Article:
The Session C process concluded with the CEO going into the field to each of GE’s businesses to personally review the performance and development plans for GE’s top managers. At the conclusion of Session C
discussions, the CEO and senior executives agreed and signed off on developmental actions for each individual.
In doing so, the corporate headquarters at GE “owned” the top 500 leaders and “rented them out” to the firm’s
businesses.13 Managers who tried to hold on to top people and not share could receive negative evaluations.
According to Susan Peters, GE’s Senior VP Human Resources, the goal of leadership development:
is [to] find the best people, put them in the top, recognize, reward them, grow them, ensure that the
people who are really carrying the company are getting the right feedback and support and training and development. Those who are not moving apace too get feedback in development as their
first course of action, but if they cannot make it then we help them leave with respect and dignity.
We always believe in differentiation. We are more about guidelines than specific numbers. We don’t
want people to put 10% in this box. We want people to use judgment in the process. There might be
teams in GE who have no people that are on that list; there are others who have 15%. You have to
talk about it and you have to be fair and give people time.14

Succession planning was another critical HR process. GE managers in operational roles moved frequently,
usually within a business unit but sometimes across businesses. Finance, legal, and HR managers would be frequently moved across businesses as a means of sharing ideas and transferring best practices.
Once a year we had to do succession planning using a formal system. For my direct reports, I had
to identify 2-3 people per position who could take over the management positions. I did it with my
organization from the bottom up, and I had had a lot of debates with my staff. I had to defend my plan
to my boss who had to defend it to his boss. Managers would get feedback as part of the appraisal
process on where you fit in the organization and where your career would be going.
Part of the success of the company was the ability to move people around. Without this system, GE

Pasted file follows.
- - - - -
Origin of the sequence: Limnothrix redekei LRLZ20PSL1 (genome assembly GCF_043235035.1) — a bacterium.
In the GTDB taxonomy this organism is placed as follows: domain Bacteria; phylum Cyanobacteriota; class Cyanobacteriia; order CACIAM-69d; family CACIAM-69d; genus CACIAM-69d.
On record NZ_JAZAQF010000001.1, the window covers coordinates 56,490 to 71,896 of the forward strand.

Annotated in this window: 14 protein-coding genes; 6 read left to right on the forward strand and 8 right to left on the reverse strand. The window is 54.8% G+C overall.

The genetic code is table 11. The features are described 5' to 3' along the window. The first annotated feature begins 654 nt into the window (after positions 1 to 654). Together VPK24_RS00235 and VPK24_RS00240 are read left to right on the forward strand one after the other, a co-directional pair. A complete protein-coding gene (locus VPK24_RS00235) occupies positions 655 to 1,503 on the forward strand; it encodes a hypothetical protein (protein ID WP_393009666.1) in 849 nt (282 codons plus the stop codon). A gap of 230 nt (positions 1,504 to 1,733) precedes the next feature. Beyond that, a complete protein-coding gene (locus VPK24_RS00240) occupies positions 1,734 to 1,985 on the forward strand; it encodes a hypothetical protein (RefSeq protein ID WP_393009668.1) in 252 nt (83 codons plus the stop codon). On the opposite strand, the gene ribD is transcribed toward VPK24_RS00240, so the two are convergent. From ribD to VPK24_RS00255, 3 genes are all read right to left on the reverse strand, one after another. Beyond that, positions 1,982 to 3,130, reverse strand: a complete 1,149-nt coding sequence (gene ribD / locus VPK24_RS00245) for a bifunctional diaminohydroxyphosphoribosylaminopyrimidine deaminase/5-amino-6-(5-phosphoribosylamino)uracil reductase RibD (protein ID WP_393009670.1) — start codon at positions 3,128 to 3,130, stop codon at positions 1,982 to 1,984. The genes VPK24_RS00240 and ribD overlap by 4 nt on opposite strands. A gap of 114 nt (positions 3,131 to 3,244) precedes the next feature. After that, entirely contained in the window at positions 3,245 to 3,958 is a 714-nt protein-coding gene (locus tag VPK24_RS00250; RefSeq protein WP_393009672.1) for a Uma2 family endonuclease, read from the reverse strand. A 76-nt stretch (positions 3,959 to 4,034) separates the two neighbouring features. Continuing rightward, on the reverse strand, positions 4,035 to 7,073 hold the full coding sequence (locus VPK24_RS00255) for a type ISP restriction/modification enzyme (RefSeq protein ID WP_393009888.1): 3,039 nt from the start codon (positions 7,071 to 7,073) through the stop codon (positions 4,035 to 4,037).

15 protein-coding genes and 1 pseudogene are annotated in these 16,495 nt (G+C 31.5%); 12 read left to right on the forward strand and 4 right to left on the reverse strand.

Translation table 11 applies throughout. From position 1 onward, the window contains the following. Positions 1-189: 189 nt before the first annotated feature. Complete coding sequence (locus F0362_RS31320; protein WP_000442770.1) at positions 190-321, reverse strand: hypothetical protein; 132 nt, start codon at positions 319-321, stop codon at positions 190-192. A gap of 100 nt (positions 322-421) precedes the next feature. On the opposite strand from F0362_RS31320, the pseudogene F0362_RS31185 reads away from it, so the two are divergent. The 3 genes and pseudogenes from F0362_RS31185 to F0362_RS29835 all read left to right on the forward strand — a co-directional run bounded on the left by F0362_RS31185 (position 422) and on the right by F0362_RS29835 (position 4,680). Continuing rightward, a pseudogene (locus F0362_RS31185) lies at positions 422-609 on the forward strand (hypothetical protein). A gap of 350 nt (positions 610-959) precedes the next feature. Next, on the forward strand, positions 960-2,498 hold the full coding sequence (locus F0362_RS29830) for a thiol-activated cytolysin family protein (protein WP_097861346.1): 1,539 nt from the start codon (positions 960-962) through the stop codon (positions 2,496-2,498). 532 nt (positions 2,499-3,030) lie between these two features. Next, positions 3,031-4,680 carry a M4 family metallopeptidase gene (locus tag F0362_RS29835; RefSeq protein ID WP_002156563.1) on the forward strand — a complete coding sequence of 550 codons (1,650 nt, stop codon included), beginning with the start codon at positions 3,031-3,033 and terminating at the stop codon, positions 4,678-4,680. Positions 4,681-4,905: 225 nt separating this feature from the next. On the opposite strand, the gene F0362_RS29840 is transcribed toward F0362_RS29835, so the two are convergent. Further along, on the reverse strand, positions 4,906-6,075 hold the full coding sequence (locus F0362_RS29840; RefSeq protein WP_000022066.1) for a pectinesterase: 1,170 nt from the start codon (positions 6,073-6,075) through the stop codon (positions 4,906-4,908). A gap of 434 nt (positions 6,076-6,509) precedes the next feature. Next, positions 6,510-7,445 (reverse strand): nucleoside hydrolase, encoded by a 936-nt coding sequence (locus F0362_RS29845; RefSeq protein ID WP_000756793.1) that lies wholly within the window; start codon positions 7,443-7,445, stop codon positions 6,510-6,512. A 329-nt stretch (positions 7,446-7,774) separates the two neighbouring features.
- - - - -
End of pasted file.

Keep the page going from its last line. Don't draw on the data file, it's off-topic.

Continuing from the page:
would not be as successful. There was a time in my career where I got three job offers in a week. My
boss thought I was getting a bit stale in my job, so he put the word out to HR that I might be interested
in a move. HR is the dealmaker and they know all the top talents. They make a list for all the jobs. I
was offered two jobs that would have required an international move and I turned them down. The
third job I took. Can you turn jobs down? Yes, but it needs to be done quickly and gracefully.
We had to sell ourselves as well as our products. Every year you are getting judged. Once you change
jobs a few times, you start to believe that you have the set of skills to be transferable to other jobs.
You look forward to new jobs because there is a network of people behind you who can help.

Growth and Change
The culture at GE revolved around change. The Change Acceleration Process (Table 4) was an initiative introduced specifically to help GE managers manage the change process. Several decades ago, Jack Welch described
change at GE:15
You’ve got to be on the cutting edge of change. You can’t simply maintain the status quo, because
somebody’s always coming from another country with another product, or consumer tastes change,

TB0383    11
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2015 to August 2015.

For the exclusive use of W. Li, 2015.

or the cost structure does, or there’s a technology breakthrough. If you’re not fast and adaptable,
you’re vulnerable. This is true for every segment of every business in every country in the world.
People always ask, “Is the change over? Can we stop now?” You’ve got to tell them, “No, it’s just
begun.” They must come to understand that it is never ending. Leaders must create an atmosphere
where people understand that change is a continuing process, not an event.
The changes are always bigger than you initially sense. In the beginning of something like the defense industry downsizing, people are in denial—they can’t get themselves to believe how big the
change will be.
How do you bring people into the change process? Start with reality. Get all the facts out. Give people
the rationale for change, laying it out in the clearest, most dramatic terms. When everybody gets the
same facts, they’ll generally come to the same conclusion. Only after everyone agrees on the reality
and resistance is lowered can you begin to get buy-in to the needed change.
GE recognized that to drive change you need to stick with it. You drive everyone by using the tools.
You need to get scale so that the tool gets better. You don’t allow for variation on the tools and initiatives because you need to build scale.

Another executive stated:
Change is in the GE DNA. The initiatives were always changing. Session C was a bit different every
year. We were always hearing from Jack Welch about the need for change. If you are not comfortable
with change, GE is not the place to be.